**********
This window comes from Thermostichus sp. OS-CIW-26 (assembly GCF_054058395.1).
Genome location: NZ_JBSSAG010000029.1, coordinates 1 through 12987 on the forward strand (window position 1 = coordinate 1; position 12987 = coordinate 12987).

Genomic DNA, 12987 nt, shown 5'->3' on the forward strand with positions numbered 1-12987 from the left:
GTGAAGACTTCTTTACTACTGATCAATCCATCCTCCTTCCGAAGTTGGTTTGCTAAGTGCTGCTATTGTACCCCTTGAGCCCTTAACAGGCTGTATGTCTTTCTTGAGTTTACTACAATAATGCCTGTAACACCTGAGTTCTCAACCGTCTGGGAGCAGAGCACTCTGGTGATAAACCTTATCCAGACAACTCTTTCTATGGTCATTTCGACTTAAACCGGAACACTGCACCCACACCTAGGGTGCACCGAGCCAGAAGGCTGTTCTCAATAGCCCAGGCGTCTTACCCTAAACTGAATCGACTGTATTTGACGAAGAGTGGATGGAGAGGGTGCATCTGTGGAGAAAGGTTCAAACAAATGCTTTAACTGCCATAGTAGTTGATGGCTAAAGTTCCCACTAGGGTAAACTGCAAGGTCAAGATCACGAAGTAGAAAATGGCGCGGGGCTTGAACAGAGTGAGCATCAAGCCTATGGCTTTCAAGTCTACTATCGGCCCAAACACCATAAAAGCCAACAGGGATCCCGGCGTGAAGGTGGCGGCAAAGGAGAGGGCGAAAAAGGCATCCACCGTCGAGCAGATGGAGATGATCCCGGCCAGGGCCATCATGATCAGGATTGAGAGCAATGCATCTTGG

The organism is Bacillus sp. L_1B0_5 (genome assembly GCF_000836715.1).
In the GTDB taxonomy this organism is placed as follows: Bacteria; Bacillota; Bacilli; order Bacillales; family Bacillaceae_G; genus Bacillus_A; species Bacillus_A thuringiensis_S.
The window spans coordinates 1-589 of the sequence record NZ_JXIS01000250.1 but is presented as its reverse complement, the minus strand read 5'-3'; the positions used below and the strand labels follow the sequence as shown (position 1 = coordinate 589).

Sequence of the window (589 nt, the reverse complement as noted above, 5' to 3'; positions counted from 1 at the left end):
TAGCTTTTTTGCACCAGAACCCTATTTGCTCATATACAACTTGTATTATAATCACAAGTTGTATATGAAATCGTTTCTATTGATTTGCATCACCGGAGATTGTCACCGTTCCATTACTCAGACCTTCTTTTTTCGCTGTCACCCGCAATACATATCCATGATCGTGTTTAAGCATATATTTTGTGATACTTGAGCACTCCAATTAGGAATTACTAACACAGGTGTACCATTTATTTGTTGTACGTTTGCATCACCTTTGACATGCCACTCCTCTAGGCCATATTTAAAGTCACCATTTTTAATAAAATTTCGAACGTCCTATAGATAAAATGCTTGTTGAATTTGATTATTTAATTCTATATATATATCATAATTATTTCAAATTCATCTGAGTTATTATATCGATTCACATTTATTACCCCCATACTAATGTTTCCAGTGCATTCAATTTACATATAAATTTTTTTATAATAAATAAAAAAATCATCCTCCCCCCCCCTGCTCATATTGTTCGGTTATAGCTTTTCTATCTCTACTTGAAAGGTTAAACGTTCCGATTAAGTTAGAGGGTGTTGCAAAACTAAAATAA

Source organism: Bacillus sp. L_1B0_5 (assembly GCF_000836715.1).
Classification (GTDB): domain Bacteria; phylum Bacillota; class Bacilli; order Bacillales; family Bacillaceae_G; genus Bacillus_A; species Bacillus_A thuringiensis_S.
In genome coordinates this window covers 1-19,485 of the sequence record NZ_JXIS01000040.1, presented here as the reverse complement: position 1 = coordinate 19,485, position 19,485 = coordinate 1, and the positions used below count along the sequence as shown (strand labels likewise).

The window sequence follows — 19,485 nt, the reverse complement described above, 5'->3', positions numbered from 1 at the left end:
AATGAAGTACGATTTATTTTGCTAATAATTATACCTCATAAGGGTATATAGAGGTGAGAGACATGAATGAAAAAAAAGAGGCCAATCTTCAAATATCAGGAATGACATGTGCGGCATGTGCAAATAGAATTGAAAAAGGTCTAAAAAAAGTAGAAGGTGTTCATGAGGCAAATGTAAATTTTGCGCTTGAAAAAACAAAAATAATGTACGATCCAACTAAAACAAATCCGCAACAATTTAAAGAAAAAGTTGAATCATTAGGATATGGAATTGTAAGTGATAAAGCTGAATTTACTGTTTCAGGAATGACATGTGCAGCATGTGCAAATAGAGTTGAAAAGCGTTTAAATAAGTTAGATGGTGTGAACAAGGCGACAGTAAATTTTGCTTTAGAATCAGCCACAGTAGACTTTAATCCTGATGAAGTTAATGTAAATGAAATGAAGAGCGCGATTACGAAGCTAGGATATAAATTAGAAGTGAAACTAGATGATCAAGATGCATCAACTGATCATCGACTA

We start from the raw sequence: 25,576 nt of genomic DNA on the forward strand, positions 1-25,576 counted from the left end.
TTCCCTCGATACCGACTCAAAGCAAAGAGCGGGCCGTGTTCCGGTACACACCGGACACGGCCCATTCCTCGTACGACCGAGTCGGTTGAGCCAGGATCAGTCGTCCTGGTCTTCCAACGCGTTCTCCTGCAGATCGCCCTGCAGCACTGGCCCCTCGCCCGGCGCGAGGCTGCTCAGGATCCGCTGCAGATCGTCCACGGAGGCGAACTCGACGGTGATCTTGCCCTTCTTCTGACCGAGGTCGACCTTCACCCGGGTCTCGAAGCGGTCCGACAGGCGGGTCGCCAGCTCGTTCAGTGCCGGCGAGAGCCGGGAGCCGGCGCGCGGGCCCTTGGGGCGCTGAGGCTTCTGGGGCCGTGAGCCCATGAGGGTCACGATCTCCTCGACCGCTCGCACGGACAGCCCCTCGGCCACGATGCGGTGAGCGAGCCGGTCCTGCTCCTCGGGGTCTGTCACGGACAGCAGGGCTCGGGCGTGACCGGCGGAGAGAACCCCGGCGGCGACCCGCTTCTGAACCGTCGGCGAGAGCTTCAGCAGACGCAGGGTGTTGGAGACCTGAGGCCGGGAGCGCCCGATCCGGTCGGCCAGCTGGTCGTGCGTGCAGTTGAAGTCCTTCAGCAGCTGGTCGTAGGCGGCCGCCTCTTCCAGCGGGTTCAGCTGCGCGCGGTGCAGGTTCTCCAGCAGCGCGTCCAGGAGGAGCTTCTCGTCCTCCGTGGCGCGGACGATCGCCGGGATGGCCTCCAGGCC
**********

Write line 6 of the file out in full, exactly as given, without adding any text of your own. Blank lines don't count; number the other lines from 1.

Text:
In the GTDB taxonomy this organism is placed as follows: Bacteria; Bacillota; Bacilli; order Bacillales; family Bacillaceae_G; genus Bacillus_A; species Bacillus_A thuringiensis_S.